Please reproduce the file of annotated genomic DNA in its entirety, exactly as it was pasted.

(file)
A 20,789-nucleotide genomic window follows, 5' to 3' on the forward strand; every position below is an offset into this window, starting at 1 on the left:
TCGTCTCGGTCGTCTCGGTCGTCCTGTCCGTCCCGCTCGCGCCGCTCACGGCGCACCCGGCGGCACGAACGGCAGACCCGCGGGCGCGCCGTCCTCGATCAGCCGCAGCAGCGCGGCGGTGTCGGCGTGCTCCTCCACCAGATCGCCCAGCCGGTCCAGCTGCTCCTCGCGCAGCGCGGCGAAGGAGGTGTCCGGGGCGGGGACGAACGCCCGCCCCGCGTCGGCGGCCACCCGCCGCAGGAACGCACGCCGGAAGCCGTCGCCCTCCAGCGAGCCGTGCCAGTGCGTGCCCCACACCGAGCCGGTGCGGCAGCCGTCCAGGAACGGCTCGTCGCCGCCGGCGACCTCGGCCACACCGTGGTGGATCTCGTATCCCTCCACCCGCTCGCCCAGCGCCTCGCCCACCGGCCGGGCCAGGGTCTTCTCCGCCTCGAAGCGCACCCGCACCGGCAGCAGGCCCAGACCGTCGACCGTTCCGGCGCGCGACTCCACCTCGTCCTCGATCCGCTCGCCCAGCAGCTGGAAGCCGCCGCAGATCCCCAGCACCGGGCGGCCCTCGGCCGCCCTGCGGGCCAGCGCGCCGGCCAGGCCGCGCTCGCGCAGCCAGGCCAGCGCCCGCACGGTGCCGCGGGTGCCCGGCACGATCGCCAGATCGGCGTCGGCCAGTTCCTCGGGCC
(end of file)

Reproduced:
A 20,789-nucleotide genomic window follows, 5' to 3' on the forward strand; every position below is an offset into this window, starting at 1 on the left:
TCGTCTCGGTCGTCTCGGTCGTCCTGTCCGTCCCGCTCGCGCCGCTCACGGCGCACCCGGCGGCACGAACGGCAGACCCGCGGGCGCGCCGTCCTCGATCAGCCGCAGCAGCGCGGCGGTGTCGGCGTGCTCCTCCACCAGATCGCCCAGCCGGTCCAGCTGCTCCTCGCGCAGCGCGGCGAAGGAGGTGTCCGGGGCGGGGACGAACGCCCGCCCCGCGTCGGCGGCCACCCGCCGCAGGAACGCACGCCGGAAGCCGTCGCCCTCCAGCGAGCCGTGCCAGTGCGTGCCCCACACCGAGCCGGTGCGGCAGCCGTCCAGGAACGGCTCGTCGCCGCCGGCGACCTCGGCCACACCGTGGTGGATCTCGTATCCCTCCACCCGCTCGCCCAGCGCCTCGCCCACCGGCCGGGCCAGGGTCTTCTCCGCCTCGAAGCGCACCCGCACCGGCAGCAGGCCCAGACCGTCGACCGTTCCGGCGCGCGACTCCACCTCGTCCTCGATCCGCTCGCCCAGCAGCTGGAAGCCGCCGCAGATCCCCAGCACCGGGCGGCCCTCGGCCGCCCTGCGGGCCAGCGCGCCGGCCAGGCCGCGCTCGCGCAGCCAGGCCAGCGCCCGCACGGTGCCGCGGGTGCCCGGCACGATCGCCAGATCGGCGTCGGCCAGTTCCTCGGGCC